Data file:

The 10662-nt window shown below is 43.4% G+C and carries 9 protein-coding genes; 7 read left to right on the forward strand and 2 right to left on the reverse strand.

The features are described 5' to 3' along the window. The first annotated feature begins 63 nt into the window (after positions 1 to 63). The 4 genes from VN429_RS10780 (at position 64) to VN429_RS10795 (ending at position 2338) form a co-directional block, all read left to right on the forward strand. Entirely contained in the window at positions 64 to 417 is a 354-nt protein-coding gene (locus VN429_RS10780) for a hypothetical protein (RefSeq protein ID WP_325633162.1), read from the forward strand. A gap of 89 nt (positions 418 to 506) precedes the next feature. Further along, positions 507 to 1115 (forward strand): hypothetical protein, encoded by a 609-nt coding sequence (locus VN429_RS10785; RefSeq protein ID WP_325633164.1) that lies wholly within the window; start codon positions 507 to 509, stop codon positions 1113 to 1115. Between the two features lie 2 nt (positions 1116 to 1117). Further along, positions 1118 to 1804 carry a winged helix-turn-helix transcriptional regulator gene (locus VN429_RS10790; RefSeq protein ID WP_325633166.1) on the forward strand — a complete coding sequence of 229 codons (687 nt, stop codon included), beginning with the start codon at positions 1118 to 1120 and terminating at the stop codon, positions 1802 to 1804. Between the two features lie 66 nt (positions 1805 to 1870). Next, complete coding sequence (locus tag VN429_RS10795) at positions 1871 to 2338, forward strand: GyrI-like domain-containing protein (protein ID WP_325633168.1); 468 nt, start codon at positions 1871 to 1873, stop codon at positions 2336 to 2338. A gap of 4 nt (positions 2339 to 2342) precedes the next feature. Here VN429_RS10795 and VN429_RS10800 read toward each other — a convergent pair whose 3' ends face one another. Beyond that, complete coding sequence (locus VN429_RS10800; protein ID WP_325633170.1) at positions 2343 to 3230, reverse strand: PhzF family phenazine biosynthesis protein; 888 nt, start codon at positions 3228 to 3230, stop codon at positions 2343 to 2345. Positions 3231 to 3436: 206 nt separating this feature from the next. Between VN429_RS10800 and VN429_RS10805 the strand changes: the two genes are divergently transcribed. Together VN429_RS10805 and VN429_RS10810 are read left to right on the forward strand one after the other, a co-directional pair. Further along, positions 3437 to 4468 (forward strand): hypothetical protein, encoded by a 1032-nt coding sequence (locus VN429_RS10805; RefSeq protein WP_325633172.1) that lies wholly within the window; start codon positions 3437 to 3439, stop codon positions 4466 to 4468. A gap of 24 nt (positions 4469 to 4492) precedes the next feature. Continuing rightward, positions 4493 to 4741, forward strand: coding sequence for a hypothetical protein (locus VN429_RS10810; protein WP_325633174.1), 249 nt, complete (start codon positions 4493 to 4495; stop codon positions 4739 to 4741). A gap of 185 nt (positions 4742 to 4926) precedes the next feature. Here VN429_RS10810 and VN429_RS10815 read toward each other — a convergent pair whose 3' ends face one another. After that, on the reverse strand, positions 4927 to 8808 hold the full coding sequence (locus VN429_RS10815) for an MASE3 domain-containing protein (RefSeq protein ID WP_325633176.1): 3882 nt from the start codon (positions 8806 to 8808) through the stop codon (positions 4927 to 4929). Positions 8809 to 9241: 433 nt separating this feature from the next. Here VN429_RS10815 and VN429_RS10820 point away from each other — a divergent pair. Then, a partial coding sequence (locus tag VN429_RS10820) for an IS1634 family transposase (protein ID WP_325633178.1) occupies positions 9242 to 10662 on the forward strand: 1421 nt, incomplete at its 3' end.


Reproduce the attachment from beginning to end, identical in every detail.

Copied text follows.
The 10662-nt window shown below is 43.4% G+C and carries 9 protein-coding genes; 7 read left to right on the forward strand and 2 right to left on the reverse strand.

The features are described 5' to 3' along the window. The first annotated feature begins 63 nt into the window (after positions 1 to 63). The 4 genes from VN429_RS10780 (at position 64) to VN429_RS10795 (ending at position 2338) form a co-directional block, all read left to right on the forward strand. Entirely contained in the window at positions 64 to 417 is a 354-nt protein-coding gene (locus VN429_RS10780) for a hypothetical protein (RefSeq protein ID WP_325633162.1), read from the forward strand. A gap of 89 nt (positions 418 to 506) precedes the next feature. Further along, positions 507 to 1115 (forward strand): hypothetical protein, encoded by a 609-nt coding sequence (locus VN429_RS10785; RefSeq protein ID WP_325633164.1) that lies wholly within the window; start codon positions 507 to 509, stop codon positions 1113 to 1115. Between the two features lie 2 nt (positions 1116 to 1117). Further along, positions 1118 to 1804 carry a winged helix-turn-helix transcriptional regulator gene (locus VN429_RS10790; RefSeq protein ID WP_325633166.1) on the forward strand — a complete coding sequence of 229 codons (687 nt, stop codon included), beginning with the start codon at positions 1118 to 1120 and terminating at the stop codon, positions 1802 to 1804. Between the two features lie 66 nt (positions 1805 to 1870). Next, complete coding sequence (locus tag VN429_RS10795) at positions 1871 to 2338, forward strand: GyrI-like domain-containing protein (protein ID WP_325633168.1); 468 nt, start codon at positions 1871 to 1873, stop codon at positions 2336 to 2338. A gap of 4 nt (positions 2339 to 2342) precedes the next feature. Here VN429_RS10795 and VN429_RS10800 read toward each other — a convergent pair whose 3' ends face one another. Beyond that, complete coding sequence (locus VN429_RS10800; protein ID WP_325633170.1) at positions 2343 to 3230, reverse strand: PhzF family phenazine biosynthesis protein; 888 nt, start codon at positions 3228 to 3230, stop codon at positions 2343 to 2345. Positions 3231 to 3436: 206 nt separating this feature from the next. Between VN429_RS10800 and VN429_RS10805 the strand changes: the two genes are divergently transcribed. Together VN429_RS10805 and VN429_RS10810 are read left to right on the forward strand one after the other, a co-directional pair. Further along, positions 3437 to 4468 (forward strand): hypothetical protein, encoded by a 1032-nt coding sequence (locus VN429_RS10805; RefSeq protein WP_325633172.1) that lies wholly within the window; start codon positions 3437 to 3439, stop codon positions 4466 to 4468. A gap of 24 nt (positions 4469 to 4492) precedes the next feature. Continuing rightward, positions 4493 to 4741, forward strand: coding sequence for a hypothetical protein (locus VN429_RS10810; protein WP_325633174.1), 249 nt, complete (start codon positions 4493 to 4495; stop codon positions 4739 to 4741). A gap of 185 nt (positions 4742 to 4926) precedes the next feature. Here VN429_RS10810 and VN429_RS10815 read toward each other — a convergent pair whose 3' ends face one another. After that, on the reverse strand, positions 4927 to 8808 hold the full coding sequence (locus VN429_RS10815) for an MASE3 domain-containing protein (RefSeq protein ID WP_325633176.1): 3882 nt from the start codon (positions 8806 to 8808) through the stop codon (positions 4927 to 4929). Positions 8809 to 9241: 433 nt separating this feature from the next. Here VN429_RS10815 and VN429_RS10820 point away from each other — a divergent pair. Then, a partial coding sequence (locus tag VN429_RS10820) for an IS1634 family transposase (protein ID WP_325633178.1) occupies positions 9242 to 10662 on the forward strand: 1421 nt, incomplete at its 3' end.